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Beat the return-to-the-office stress with your lunchbox

Nutrition · Sep 10, 2021

After more than a year of working remotely, many employees are being called back into the workplace this fall. It’s logical to feel anxious about it. The pandemic has caused so much personal and economic hardship, and we’re still not at the end of the tunnel. On top of that, we have no idea what our jobs or workplace will look like when we return.

Food can be a helpful stress management tool. Certain nutrients play a role in calming the emotions, boosting energy levels, and focusing concentration.

Here are some practical, tasty, and beneficial things to include in your lunchbox to ease the return-to-work stress.

Nuts and seeds

Not only are they a quick and easy source of protein, nuts and seeds are rich in magnesium, a valuable mineral that has shown to help with reducing anxiety as well as improving brain function. They’re also good sources of the antioxidant vitamin E, which is also believed to help with treating anxiety. Keep some nuts at your desk for a filling, satisfying snack if you’re feeling hungry between meals.

Turkey

Turkey meat contains an amino acid tryptophan which the body uses to make serotonin, which helps to regulate appetite, sleep, and mood. Serotonin is also linked to improved brain function and relief of anxiety. Put together a yummy turkey sandwich on whole wheat bread or fill up your thermos with some tasty turkey soup.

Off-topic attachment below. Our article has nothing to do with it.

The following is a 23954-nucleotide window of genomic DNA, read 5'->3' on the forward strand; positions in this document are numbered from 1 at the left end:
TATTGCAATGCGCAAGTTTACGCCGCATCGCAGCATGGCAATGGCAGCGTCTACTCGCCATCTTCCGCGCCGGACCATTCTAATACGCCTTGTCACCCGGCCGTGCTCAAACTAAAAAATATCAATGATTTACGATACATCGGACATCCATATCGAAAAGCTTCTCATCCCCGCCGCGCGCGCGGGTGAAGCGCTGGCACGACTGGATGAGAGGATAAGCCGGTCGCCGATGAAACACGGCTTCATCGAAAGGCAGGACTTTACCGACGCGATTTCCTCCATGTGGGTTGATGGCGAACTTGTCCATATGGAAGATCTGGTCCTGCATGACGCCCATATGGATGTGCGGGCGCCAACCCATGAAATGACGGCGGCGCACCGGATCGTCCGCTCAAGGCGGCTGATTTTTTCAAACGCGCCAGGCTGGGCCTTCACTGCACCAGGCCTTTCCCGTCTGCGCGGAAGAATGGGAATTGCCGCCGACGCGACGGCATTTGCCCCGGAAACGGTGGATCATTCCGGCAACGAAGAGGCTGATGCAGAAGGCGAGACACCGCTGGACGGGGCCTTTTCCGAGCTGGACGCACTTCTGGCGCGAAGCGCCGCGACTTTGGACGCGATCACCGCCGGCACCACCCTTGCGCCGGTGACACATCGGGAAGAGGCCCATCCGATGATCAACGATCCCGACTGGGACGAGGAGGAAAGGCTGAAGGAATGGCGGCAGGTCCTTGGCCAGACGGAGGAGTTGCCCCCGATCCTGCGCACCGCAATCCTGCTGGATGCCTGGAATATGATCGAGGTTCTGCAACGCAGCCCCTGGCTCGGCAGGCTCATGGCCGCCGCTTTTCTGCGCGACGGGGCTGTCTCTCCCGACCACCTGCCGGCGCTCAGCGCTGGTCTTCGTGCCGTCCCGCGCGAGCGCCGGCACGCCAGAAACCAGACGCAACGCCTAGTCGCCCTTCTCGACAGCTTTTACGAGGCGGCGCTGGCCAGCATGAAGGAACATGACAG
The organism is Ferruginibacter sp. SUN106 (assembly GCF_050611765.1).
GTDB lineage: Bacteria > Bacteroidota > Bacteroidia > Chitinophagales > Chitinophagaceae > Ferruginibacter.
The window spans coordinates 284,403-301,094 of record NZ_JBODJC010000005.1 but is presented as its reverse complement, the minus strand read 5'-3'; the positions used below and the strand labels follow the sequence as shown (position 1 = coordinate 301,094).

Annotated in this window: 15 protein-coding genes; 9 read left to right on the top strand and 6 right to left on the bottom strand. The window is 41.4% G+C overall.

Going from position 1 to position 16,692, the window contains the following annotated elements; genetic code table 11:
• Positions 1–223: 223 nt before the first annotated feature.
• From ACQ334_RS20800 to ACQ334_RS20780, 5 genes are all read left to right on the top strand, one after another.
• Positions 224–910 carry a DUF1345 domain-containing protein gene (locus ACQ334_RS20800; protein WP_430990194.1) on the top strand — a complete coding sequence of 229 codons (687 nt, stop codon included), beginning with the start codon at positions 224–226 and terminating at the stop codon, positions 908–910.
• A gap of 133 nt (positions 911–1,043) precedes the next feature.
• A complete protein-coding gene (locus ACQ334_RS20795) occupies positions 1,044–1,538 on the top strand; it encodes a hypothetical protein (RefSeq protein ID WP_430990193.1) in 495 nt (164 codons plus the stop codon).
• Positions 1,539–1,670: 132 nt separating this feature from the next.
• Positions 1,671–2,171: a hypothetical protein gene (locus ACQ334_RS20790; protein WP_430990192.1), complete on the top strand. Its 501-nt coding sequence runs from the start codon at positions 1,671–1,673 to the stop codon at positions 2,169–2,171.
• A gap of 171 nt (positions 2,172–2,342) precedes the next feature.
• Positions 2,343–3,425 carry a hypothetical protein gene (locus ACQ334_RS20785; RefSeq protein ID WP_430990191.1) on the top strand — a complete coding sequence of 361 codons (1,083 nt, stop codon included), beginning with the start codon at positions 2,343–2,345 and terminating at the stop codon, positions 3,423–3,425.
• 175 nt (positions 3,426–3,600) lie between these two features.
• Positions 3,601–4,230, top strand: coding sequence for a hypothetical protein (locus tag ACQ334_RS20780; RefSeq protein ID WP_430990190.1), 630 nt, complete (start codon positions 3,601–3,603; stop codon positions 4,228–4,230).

Turmeric

Turmeric is a spice commonly used in South-East Asian cooking. It’s what gives curry its yellow color. Its active ingredient curcumin is believed to have many health benefits including helping to lower anxiety. Similar in appearance to ginger, you can get turmeric in either whole or powdered form. Try adding it to a chicken salad sandwich, a rice or quinoa salad, or even in a smoothie.

Chamomile tea

Chamomile is a flower in the daisy family. It’s used to help treat a variety of ailments, including sleep problems, digestive upset, and wound healing. It’s also a powerful remedy for calming the emotions. One clinical study suggested that chamomile tea was helpful in treating comorbid depression and anxiety. When you feel the need for a hot beverage, consider a nice cup of calming chamomile tea over that java pick me up.

Leafy greens

Dark leafy green vegetables like romaine lettuce, Swiss chard and kale are loaded with magnesium. A romaine lettuce salad at lunch or kale chips as a snack can help support adequate nourishment to help you feel energized and calm throughout the day.

Dark chocolate

Not only is dark chocolate a yummy treat, it’s another source of magnesium and tryptophan. But it does contain sugars and fats so it’s best to limit your serving to one to three grams and choose 70% or more pure dark chocolate.

Salmon

Salmon is rich in Omega 3 fatty acids which are associated with good cognitive function and mental health. Consider a salmon salad, salmon macaroni salad, or mix it with cream cheese (or avocado), dill, and a dash of lemon juice for a delicious sandwich spread.

While no one food or nutrient will decrease or manage your stress, incorporating good eating habits into your lifestyle is one of many stress management strategies we can use to help with the transition back to the workplace.